July 15, 2004

Understanding Hormonal Balance Is Critical To Everyone's Health At Any Age! Part One Interview of Dr. Michael Borkin, NMD:  by Janet Zuranski.

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Janet: �How do women get hormones to replace the ones that diminish during menopause?�

Dr. Michael Borkin, NMD:  �The way most women get their hormones these days is through HRT, Hormone Replacement Therapy, specifically estrogen and sometimes progesterone.�


Janet: Do you have some idea as to the right order in which to re-establish the levels of these hormones in the body? Should we look at some of the other stress factors before giving estrogen and/or progesterone?

Dr. Michael Borkin, NMD:  �When you talk about alternative medicine or naturopathic medicine you are really talking about going back to the origin of the dysfunction. If you eliminate the origin of the dysfunction, then future symptoms later in the person�s life are eliminated. When it comes to looking at something like hormonal replacement therapy, it is very important to take into consideration what the body is capable of doing itself first.�


Janet: �I have heard that the body steals some of the sex hormones and uses them to control stress, in an attempt to try to restore balance. Is that true?�

Dr. Michael Borkin, NMD:  �If you stop the conversion of sex hormones for stress purposes first then that may adequately solve the problem. The stress hormones need to deal with stress. When they are allowed to do what they were intended to do, stress is controlled. If the imbalance is treated initially, then one would not need to replace these hormones.�


Janet: �Is stress as much of a problem as most people think?�

Dr. Borkin �What was found in research is that many of these hormones, that were believed to be age variant, meaning as we get older they decrease their production, are dependent on just how much stress a person experiences over their lifetime. The more stress you endured, the lower the levels of the production of these hormones were."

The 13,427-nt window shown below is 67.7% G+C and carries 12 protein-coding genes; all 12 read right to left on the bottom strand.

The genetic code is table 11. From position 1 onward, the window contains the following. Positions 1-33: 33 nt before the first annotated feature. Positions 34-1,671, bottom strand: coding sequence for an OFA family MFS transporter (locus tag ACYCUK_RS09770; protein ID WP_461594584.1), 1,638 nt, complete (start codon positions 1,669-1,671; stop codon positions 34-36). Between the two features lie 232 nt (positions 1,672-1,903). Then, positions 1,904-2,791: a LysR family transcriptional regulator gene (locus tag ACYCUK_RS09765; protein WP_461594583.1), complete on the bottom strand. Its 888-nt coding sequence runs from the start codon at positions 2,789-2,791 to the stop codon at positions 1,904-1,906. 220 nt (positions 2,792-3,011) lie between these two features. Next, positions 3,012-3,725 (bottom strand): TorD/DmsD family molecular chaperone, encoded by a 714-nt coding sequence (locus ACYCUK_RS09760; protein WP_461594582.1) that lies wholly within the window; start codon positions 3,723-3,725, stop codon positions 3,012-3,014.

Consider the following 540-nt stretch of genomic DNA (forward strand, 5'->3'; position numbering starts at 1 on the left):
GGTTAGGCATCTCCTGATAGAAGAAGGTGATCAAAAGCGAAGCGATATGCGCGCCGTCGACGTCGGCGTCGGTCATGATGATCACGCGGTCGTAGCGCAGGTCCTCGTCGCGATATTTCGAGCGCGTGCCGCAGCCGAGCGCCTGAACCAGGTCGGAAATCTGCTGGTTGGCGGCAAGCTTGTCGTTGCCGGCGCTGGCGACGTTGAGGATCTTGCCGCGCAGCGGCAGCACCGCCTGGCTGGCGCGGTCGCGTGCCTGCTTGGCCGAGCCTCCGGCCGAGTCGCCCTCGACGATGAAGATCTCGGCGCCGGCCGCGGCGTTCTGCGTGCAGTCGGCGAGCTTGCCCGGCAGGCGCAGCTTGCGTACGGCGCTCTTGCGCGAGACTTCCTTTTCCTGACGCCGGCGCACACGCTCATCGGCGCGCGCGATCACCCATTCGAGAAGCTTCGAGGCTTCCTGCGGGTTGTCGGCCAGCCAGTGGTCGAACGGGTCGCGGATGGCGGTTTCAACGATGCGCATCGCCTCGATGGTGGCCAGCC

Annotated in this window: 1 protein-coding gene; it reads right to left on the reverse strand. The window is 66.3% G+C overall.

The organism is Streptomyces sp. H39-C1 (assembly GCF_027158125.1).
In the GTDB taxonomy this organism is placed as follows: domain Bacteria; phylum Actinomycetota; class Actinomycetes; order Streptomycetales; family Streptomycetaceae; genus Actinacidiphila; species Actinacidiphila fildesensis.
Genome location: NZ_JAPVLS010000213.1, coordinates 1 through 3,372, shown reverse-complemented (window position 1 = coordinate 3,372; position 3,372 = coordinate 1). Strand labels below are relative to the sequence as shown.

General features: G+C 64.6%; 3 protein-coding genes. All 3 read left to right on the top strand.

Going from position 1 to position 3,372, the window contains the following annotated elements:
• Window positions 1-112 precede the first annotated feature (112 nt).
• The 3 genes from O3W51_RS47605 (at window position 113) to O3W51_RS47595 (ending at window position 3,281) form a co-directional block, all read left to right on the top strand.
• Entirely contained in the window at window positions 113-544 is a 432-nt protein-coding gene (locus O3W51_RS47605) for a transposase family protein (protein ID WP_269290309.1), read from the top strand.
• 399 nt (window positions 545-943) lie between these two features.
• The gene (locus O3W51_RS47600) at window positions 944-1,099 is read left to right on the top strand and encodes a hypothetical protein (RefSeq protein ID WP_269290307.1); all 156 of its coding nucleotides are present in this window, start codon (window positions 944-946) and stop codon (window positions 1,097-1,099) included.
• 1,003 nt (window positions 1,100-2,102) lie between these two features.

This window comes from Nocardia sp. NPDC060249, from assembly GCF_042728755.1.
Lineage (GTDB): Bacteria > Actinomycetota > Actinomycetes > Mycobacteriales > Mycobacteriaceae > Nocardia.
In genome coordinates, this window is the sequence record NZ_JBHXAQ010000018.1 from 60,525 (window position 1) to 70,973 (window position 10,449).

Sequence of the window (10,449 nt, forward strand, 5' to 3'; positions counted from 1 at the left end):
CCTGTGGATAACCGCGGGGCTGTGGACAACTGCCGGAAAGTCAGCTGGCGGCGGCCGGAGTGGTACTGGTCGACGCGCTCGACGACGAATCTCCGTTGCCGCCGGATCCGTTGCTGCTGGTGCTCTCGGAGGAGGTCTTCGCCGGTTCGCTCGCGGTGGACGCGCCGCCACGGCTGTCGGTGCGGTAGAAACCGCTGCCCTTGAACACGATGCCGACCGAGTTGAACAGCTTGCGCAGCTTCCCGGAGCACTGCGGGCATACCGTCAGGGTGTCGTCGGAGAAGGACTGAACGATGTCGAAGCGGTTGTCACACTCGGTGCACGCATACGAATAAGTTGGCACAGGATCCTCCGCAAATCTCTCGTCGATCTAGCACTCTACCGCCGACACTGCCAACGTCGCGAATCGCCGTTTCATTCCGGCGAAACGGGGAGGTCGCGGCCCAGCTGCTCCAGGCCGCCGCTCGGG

Janet: �Is it possible for people in their later years to have normal hormone levels?�

Dr. Michael Borkin, NMD:  �You can find someone in their seventies and eighties with normal levels of these hormones. Yet, a child in their teens can have abnormal values. If we take that into consideration and we look at something like hormonal replacement therapy, we have to make sure first that we�ve provided the proper foundation for balance. Then we have to provide what the body really needs.�


Janet: �How is it possible to determine hormone levels accurately?�

Dr. Michael Borkin, NMD:  �In order to determine what the body really needs we have to perform certain diagnostics. Now, because of technology, we can use something like saliva as a diagnostic tool. It is very user friendly. It is collected using what�s called a salivette, which is a simple collection device that looks like a cotton swab. You chew on it until it is full of saliva. Then you put it back into the vial. Then you send it to the laboratory.�


Janet: �Does that make it easier for patients to collect enough samples for an accurate test?

Dr. Michael Borkin, NMD:  �That makes it viable for testing in whatever environment a person is involved. This means you can take it to work and test how you react to the stressors at work. They you can test how you react to the stresses on your way home. Once you are at home, you can determine your levels of stress."


Janet: �What is the difference between how you are affected during the day, night and while you sleep?�

Dr. Michael Borkin, NMD:  "When we look at these specific aspects, it gives us a very specific or clear focus as to what�s necessary as far as replacement is concerned. It is very important to look at a twenty-four hour circadian cycle.�


Janet: �Don�t most doctors just test the saliva at only one time?�

Dr. Michael Borkin, NMD:  �The standard of the industry was to test at 8:00 AM. That is the highest point of the hormonal levels. Now, with many of these hormones, they are adequately high or within normal ranges at that time. Unfortunately, two hours later they drop to sub-optimal levels."


Janet: �Doesn�t that provide wrong information on a person�s hormone levels?�